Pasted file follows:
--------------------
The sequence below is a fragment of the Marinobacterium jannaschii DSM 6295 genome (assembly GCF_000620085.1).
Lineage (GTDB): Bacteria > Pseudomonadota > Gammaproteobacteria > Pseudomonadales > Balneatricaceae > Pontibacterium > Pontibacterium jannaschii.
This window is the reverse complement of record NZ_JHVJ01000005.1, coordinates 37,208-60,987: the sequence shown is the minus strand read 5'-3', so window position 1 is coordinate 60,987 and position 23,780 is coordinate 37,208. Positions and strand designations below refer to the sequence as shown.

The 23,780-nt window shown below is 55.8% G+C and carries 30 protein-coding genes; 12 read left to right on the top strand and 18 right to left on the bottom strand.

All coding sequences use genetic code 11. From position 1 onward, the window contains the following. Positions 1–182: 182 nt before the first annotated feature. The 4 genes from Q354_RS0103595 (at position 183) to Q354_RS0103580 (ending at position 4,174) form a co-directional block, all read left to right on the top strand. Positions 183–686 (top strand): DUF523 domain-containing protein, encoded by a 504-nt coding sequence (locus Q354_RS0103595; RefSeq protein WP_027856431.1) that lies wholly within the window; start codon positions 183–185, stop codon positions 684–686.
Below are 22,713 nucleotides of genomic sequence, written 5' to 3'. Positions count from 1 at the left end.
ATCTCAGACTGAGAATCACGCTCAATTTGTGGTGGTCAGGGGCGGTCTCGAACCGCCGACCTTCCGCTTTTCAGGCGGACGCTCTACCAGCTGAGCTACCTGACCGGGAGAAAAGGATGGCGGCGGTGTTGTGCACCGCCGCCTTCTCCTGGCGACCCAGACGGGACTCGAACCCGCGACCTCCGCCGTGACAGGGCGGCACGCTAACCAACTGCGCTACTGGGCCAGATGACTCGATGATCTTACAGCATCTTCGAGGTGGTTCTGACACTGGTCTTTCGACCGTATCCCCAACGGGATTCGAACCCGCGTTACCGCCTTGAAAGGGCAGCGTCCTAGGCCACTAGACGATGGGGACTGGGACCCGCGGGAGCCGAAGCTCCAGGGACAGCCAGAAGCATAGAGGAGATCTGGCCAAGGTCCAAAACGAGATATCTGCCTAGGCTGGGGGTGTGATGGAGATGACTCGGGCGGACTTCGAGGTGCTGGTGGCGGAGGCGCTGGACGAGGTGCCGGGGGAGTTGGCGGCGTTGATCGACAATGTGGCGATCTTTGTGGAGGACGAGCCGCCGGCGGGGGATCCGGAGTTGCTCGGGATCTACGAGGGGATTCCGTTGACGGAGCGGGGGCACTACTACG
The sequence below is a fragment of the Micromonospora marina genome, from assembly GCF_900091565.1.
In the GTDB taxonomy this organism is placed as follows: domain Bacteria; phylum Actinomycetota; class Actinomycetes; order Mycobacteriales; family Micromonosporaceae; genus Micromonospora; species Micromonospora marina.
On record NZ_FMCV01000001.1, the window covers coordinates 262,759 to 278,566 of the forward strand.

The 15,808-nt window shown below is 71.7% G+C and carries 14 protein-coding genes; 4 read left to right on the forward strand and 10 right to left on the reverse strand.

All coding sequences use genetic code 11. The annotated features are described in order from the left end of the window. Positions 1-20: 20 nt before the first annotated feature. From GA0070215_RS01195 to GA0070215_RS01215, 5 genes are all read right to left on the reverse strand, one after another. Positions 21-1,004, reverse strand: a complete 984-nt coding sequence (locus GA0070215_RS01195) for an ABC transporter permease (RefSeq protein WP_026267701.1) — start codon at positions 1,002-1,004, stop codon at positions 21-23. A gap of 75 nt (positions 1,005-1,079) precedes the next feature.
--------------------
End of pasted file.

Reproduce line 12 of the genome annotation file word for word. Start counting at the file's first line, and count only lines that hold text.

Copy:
All coding sequences use genetic code 11. The annotated features are described in order from the left end of the window. Positions 1-20: 20 nt before the first annotated feature. From GA0070215_RS01195 to GA0070215_RS01215, 5 genes are all read right to left on the reverse strand, one after another. Positions 21-1,004, reverse strand: a complete 984-nt coding sequence (locus GA0070215_RS01195) for an ABC transporter permease (RefSeq protein WP_026267701.1) — start codon at positions 1,002-1,004, stop codon at positions 21-23. A gap of 75 nt (positions 1,005-1,079) precedes the next feature.